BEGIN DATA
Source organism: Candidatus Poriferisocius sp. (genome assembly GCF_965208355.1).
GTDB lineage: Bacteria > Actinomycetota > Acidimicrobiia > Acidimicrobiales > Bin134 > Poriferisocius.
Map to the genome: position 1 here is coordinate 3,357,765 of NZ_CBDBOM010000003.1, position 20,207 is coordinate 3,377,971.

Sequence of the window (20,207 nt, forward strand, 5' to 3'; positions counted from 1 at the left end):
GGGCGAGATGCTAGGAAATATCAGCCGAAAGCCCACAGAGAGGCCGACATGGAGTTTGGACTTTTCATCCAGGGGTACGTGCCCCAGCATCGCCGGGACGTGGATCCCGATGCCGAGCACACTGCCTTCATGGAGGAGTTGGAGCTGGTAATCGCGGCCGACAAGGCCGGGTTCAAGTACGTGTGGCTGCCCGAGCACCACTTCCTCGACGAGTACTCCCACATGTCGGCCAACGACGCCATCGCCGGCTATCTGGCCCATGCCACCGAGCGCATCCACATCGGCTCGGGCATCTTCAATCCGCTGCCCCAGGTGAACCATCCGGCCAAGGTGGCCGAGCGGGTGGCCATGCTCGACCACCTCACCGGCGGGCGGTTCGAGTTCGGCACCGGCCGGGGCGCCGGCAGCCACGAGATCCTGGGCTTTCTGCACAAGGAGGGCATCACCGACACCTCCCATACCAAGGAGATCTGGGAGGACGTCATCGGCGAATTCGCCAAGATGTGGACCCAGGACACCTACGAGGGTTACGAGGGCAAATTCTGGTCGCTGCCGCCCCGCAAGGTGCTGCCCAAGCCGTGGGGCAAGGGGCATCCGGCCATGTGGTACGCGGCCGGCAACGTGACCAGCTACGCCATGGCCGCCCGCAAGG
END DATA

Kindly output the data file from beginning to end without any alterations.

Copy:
Source organism: Candidatus Poriferisocius sp. (genome assembly GCF_965208355.1).
GTDB lineage: Bacteria > Actinomycetota > Acidimicrobiia > Acidimicrobiales > Bin134 > Poriferisocius.
Map to the genome: position 1 here is coordinate 3,357,765 of NZ_CBDBOM010000003.1, position 20,207 is coordinate 3,377,971.

Sequence of the window (20,207 nt, forward strand, 5' to 3'; positions counted from 1 at the left end):
GGGCGAGATGCTAGGAAATATCAGCCGAAAGCCCACAGAGAGGCCGACATGGAGTTTGGACTTTTCATCCAGGGGTACGTGCCCCAGCATCGCCGGGACGTGGATCCCGATGCCGAGCACACTGCCTTCATGGAGGAGTTGGAGCTGGTAATCGCGGCCGACAAGGCCGGGTTCAAGTACGTGTGGCTGCCCGAGCACCACTTCCTCGACGAGTACTCCCACATGTCGGCCAACGACGCCATCGCCGGCTATCTGGCCCATGCCACCGAGCGCATCCACATCGGCTCGGGCATCTTCAATCCGCTGCCCCAGGTGAACCATCCGGCCAAGGTGGCCGAGCGGGTGGCCATGCTCGACCACCTCACCGGCGGGCGGTTCGAGTTCGGCACCGGCCGGGGCGCCGGCAGCCACGAGATCCTGGGCTTTCTGCACAAGGAGGGCATCACCGACACCTCCCATACCAAGGAGATCTGGGAGGACGTCATCGGCGAATTCGCCAAGATGTGGACCCAGGACACCTACGAGGGTTACGAGGGCAAATTCTGGTCGCTGCCGCCCCGCAAGGTGCTGCCCAAGCCGTGGGGCAAGGGGCATCCGGCCATGTGGTACGCGGCCGGCAACGTGACCAGCTACGCCATGGCCGCCCGCAAGG